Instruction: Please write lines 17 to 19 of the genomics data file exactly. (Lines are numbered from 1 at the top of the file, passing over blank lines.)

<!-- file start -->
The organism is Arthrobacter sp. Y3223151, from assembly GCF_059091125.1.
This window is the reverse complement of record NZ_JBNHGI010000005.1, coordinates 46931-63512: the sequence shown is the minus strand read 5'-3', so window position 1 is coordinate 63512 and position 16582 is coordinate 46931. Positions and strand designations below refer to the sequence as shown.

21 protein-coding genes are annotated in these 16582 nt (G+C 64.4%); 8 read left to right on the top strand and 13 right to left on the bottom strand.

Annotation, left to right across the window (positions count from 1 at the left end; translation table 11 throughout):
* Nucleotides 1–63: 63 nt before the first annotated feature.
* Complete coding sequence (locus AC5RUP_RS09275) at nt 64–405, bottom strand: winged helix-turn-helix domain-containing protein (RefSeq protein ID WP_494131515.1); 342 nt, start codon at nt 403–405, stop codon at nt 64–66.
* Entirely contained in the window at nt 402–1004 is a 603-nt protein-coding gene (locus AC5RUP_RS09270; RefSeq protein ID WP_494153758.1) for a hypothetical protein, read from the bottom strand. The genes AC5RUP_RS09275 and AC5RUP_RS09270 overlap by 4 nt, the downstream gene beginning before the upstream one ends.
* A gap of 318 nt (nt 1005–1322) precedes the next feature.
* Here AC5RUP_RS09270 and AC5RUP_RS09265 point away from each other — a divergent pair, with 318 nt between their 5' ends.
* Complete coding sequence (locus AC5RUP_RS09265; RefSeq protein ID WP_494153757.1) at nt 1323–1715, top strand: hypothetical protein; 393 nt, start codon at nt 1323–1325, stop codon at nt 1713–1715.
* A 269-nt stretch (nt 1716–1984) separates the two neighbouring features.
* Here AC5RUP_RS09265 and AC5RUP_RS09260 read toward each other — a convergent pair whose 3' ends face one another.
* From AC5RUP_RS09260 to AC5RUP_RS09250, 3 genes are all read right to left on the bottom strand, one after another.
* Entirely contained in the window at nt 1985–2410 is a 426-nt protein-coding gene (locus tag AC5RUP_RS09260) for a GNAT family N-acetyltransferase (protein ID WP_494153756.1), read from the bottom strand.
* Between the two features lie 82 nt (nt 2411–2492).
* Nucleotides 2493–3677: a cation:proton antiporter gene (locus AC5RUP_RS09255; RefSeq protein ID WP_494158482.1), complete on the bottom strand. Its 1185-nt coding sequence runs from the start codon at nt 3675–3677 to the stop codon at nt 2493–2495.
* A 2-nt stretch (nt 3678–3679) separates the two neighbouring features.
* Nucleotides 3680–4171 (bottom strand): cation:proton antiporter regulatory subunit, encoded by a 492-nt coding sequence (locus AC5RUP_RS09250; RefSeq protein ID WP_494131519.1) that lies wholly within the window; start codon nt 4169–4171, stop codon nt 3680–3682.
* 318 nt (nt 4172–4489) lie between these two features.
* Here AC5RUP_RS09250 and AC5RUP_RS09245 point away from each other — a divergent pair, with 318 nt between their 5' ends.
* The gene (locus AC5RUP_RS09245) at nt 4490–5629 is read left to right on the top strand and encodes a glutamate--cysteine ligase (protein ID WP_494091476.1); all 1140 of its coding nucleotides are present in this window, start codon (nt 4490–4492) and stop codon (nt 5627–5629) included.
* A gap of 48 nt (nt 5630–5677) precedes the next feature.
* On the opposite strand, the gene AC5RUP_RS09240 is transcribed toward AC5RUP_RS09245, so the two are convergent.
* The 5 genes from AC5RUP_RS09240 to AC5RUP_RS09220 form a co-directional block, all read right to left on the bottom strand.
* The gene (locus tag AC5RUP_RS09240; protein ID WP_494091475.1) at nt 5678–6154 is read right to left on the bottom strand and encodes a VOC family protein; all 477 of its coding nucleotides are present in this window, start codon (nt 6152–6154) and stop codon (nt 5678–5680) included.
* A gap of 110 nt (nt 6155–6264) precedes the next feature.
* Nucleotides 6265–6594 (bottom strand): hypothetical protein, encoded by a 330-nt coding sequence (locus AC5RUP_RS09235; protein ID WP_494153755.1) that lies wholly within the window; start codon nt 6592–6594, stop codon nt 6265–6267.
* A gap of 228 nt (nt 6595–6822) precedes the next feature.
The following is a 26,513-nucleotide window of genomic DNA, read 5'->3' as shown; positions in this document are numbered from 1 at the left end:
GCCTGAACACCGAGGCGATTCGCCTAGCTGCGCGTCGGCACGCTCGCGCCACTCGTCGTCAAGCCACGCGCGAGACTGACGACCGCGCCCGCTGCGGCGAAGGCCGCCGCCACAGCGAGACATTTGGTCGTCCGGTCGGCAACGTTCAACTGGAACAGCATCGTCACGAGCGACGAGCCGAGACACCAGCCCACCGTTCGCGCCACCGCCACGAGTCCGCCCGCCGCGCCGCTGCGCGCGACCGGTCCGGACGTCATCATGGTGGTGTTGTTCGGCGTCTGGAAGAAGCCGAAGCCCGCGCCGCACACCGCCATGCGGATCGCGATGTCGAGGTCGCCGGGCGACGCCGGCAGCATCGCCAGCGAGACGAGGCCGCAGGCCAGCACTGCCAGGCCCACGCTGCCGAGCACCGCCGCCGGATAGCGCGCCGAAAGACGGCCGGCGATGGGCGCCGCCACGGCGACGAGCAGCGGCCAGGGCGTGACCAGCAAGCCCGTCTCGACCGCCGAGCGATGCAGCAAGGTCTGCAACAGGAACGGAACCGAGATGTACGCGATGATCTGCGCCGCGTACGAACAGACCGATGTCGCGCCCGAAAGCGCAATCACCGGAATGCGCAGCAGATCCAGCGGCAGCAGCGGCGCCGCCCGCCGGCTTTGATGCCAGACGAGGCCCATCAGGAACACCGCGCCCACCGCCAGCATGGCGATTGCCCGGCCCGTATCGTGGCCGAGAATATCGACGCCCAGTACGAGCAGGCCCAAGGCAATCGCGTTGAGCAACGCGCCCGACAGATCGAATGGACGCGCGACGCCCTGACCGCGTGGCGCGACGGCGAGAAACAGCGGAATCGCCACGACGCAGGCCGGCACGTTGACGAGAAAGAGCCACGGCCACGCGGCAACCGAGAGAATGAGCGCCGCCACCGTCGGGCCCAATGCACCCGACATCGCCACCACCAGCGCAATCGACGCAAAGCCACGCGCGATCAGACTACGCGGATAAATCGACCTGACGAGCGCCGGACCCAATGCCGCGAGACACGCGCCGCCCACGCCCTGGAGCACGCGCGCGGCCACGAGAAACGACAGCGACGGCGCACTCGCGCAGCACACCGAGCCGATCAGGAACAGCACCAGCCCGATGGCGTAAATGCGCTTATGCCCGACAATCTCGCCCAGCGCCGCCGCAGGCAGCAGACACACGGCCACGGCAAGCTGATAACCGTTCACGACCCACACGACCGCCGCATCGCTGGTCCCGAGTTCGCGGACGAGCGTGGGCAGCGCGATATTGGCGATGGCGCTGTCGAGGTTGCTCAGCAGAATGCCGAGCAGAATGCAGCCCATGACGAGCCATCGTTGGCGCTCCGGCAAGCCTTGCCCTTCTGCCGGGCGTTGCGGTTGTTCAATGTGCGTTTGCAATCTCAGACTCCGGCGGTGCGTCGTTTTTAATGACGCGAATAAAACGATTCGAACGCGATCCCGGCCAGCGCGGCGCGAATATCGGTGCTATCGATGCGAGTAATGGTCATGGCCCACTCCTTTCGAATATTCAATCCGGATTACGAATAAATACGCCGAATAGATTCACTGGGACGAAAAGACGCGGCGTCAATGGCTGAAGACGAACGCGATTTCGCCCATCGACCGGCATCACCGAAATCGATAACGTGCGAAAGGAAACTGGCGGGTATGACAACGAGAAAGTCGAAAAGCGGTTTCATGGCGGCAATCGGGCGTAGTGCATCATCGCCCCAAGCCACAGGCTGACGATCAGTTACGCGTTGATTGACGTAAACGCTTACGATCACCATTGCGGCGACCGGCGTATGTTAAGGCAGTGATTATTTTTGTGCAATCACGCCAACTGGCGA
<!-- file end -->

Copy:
* A 2-nt stretch (nt 3678–3679) separates the two neighbouring features.
* Nucleotides 3680–4171 (bottom strand): cation:proton antiporter regulatory subunit, encoded by a 492-nt coding sequence (locus AC5RUP_RS09250; RefSeq protein ID WP_494131519.1) that lies wholly within the window; start codon nt 4169–4171, stop codon nt 3680–3682.
* 318 nt (nt 4172–4489) lie between these two features.